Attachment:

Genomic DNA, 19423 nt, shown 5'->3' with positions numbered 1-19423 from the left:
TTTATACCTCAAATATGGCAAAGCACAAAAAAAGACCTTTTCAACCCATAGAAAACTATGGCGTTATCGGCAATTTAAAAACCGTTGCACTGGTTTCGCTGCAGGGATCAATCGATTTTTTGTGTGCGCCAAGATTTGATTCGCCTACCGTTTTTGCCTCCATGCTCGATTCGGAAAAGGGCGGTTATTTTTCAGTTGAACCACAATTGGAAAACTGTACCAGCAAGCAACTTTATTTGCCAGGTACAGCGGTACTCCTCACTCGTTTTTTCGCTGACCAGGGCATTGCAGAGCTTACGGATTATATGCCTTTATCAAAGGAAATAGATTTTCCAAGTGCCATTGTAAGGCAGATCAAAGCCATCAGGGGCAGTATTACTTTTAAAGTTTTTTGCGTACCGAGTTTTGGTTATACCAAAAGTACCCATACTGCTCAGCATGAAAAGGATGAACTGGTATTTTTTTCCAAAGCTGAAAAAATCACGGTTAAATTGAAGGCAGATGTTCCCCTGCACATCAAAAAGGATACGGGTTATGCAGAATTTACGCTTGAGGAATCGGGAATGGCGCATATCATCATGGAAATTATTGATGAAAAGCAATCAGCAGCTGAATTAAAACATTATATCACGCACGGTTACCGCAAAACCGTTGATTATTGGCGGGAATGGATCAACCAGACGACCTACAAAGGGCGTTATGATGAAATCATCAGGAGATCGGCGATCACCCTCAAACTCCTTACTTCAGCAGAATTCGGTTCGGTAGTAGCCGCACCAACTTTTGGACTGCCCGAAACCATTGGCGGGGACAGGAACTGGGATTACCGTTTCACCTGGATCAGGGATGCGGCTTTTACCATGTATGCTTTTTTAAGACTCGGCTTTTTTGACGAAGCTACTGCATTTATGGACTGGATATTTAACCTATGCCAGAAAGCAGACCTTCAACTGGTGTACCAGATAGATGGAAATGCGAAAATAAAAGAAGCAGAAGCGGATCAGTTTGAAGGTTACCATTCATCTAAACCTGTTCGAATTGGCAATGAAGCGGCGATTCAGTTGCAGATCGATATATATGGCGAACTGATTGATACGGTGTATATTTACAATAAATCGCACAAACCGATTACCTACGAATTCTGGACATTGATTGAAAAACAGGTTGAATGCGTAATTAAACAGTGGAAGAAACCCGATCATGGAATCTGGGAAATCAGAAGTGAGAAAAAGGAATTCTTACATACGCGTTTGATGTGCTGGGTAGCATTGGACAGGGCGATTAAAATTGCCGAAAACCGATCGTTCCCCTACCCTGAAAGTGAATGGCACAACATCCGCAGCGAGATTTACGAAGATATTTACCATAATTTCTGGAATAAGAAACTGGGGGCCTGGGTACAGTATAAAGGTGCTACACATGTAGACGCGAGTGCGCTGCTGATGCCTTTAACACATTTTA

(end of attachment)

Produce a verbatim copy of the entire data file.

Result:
Genomic DNA, 19423 nt, shown 5'->3' with positions numbered 1-19423 from the left:
TTTATACCTCAAATATGGCAAAGCACAAAAAAAGACCTTTTCAACCCATAGAAAACTATGGCGTTATCGGCAATTTAAAAACCGTTGCACTGGTTTCGCTGCAGGGATCAATCGATTTTTTGTGTGCGCCAAGATTTGATTCGCCTACCGTTTTTGCCTCCATGCTCGATTCGGAAAAGGGCGGTTATTTTTCAGTTGAACCACAATTGGAAAACTGTACCAGCAAGCAACTTTATTTGCCAGGTACAGCGGTACTCCTCACTCGTTTTTTCGCTGACCAGGGCATTGCAGAGCTTACGGATTATATGCCTTTATCAAAGGAAATAGATTTTCCAAGTGCCATTGTAAGGCAGATCAAAGCCATCAGGGGCAGTATTACTTTTAAAGTTTTTTGCGTACCGAGTTTTGGTTATACCAAAAGTACCCATACTGCTCAGCATGAAAAGGATGAACTGGTATTTTTTTCCAAAGCTGAAAAAATCACGGTTAAATTGAAGGCAGATGTTCCCCTGCACATCAAAAAGGATACGGGTTATGCAGAATTTACGCTTGAGGAATCGGGAATGGCGCATATCATCATGGAAATTATTGATGAAAAGCAATCAGCAGCTGAATTAAAACATTATATCACGCACGGTTACCGCAAAACCGTTGATTATTGGCGGGAATGGATCAACCAGACGACCTACAAAGGGCGTTATGATGAAATCATCAGGAGATCGGCGATCACCCTCAAACTCCTTACTTCAGCAGAATTCGGTTCGGTAGTAGCCGCACCAACTTTTGGACTGCCCGAAACCATTGGCGGGGACAGGAACTGGGATTACCGTTTCACCTGGATCAGGGATGCGGCTTTTACCATGTATGCTTTTTTAAGACTCGGCTTTTTTGACGAAGCTACTGCATTTATGGACTGGATATTTAACCTATGCCAGAAAGCAGACCTTCAACTGGTGTACCAGATAGATGGAAATGCGAAAATAAAAGAAGCAGAAGCGGATCAGTTTGAAGGTTACCATTCATCTAAACCTGTTCGAATTGGCAATGAAGCGGCGATTCAGTTGCAGATCGATATATATGGCGAACTGATTGATACGGTGTATATTTACAATAAATCGCACAAACCGATTACCTACGAATTCTGGACATTGATTGAAAAACAGGTTGAATGCGTAATTAAACAGTGGAAGAAACCCGATCATGGAATCTGGGAAATCAGAAGTGAGAAAAAGGAATTCTTACATACGCGTTTGATGTGCTGGGTAGCATTGGACAGGGCGATTAAAATTGCCGAAAACCGATCGTTCCCCTACCCTGAAAGTGAATGGCACAACATCCGCAGCGAGATTTACGAAGATATTTACCATAATTTCTGGAATAAGAAACTGGGGGCCTGGGTACAGTATAAAGGTGCTACACATGTAGACGCGAGTGCGCTGCTGATGCCTTTAACACATTTTA